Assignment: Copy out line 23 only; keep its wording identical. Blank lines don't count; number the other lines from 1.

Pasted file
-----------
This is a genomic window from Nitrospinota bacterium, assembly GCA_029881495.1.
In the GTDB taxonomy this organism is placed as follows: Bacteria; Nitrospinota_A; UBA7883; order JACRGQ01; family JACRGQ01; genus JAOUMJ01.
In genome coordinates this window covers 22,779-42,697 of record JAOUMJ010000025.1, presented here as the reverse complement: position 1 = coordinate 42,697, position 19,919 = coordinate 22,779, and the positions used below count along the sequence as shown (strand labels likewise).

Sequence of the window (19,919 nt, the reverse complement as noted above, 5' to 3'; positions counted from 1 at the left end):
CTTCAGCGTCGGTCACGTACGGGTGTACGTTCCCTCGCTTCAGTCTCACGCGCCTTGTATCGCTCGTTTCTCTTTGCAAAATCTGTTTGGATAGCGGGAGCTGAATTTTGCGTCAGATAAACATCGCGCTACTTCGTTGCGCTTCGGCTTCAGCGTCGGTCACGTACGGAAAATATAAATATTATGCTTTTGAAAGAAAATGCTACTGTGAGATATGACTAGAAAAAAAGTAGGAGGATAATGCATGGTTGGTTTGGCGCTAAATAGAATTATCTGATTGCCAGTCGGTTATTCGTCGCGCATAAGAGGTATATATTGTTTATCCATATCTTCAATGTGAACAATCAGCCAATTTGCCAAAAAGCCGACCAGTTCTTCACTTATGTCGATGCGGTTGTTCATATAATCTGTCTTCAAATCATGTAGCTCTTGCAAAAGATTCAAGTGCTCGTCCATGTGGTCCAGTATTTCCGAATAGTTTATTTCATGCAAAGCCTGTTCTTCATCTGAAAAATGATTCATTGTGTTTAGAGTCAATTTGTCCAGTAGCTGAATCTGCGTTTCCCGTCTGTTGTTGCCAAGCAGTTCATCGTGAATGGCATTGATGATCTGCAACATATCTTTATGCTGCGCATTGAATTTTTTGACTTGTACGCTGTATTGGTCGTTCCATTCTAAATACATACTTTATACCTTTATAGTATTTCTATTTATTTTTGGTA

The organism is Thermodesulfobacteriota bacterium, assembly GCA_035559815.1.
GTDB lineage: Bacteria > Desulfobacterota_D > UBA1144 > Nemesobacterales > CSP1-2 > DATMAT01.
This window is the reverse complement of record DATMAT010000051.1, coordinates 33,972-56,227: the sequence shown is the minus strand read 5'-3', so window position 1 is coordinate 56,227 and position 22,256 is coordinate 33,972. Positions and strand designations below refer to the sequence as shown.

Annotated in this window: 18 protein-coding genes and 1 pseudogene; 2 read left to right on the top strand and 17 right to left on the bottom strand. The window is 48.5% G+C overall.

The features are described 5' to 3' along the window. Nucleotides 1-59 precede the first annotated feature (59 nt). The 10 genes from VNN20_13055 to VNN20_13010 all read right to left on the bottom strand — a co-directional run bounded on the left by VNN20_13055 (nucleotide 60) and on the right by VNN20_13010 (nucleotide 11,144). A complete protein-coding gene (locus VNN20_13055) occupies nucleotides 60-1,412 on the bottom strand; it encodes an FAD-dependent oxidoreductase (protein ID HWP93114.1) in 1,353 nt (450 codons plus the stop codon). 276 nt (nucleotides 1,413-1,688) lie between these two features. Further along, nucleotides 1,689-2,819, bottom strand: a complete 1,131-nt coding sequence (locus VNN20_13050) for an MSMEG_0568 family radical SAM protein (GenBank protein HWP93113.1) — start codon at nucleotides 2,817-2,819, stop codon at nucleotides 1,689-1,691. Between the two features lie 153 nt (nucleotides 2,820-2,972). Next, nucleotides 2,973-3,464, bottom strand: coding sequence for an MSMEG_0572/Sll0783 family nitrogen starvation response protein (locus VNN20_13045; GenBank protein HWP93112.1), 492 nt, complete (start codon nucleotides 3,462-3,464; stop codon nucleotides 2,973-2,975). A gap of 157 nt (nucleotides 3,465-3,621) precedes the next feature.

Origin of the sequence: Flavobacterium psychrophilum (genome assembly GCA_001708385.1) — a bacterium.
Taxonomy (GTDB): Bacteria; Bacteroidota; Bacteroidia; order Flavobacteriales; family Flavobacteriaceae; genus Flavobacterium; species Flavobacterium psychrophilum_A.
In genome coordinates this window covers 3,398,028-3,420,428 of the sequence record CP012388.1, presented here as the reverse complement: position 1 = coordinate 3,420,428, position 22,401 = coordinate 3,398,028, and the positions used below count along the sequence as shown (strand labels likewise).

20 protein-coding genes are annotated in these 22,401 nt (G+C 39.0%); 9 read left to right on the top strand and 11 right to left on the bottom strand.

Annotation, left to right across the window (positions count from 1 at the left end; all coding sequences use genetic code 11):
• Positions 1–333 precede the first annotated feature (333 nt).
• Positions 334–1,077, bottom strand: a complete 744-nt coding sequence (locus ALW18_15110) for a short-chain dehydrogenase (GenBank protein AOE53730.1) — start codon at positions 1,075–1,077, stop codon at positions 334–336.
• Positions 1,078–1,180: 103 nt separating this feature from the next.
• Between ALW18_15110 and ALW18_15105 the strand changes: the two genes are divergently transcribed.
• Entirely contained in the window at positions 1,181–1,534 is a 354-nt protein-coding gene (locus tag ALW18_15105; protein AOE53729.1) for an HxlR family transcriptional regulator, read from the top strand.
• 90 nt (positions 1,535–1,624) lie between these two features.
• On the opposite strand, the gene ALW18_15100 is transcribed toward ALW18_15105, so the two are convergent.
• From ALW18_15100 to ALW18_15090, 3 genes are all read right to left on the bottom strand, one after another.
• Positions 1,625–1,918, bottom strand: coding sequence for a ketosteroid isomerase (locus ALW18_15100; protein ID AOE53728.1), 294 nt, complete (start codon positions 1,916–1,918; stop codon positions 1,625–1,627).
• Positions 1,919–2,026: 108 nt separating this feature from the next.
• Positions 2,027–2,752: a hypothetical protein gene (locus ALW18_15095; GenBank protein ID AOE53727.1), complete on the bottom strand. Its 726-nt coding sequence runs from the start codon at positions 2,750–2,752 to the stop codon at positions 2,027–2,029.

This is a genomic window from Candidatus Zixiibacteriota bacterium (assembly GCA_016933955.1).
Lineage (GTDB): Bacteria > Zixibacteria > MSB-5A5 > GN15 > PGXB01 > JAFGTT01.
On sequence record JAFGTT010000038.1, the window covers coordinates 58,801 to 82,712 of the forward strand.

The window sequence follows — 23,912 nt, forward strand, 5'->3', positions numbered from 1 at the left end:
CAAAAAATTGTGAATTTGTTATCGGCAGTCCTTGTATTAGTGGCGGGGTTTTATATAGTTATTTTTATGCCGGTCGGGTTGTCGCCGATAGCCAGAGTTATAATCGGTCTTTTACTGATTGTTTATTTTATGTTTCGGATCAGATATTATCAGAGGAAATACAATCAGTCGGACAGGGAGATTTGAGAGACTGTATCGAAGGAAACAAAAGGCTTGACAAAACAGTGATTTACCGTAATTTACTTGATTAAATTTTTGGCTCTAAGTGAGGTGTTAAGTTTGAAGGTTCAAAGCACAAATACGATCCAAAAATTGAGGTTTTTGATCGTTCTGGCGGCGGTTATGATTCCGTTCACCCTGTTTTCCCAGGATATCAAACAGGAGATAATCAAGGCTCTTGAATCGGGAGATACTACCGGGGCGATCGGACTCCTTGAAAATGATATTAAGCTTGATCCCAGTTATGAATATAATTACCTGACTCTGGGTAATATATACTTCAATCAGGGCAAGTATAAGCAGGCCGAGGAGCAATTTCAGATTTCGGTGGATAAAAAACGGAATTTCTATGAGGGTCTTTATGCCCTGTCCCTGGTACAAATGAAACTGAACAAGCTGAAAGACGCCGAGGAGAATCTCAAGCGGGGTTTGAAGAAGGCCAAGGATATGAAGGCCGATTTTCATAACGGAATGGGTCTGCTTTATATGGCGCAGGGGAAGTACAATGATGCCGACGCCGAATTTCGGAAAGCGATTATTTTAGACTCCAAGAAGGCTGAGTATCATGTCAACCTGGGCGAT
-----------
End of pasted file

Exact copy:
• From ALW18_15100 to ALW18_15090, 3 genes are all read right to left on the bottom strand, one after another.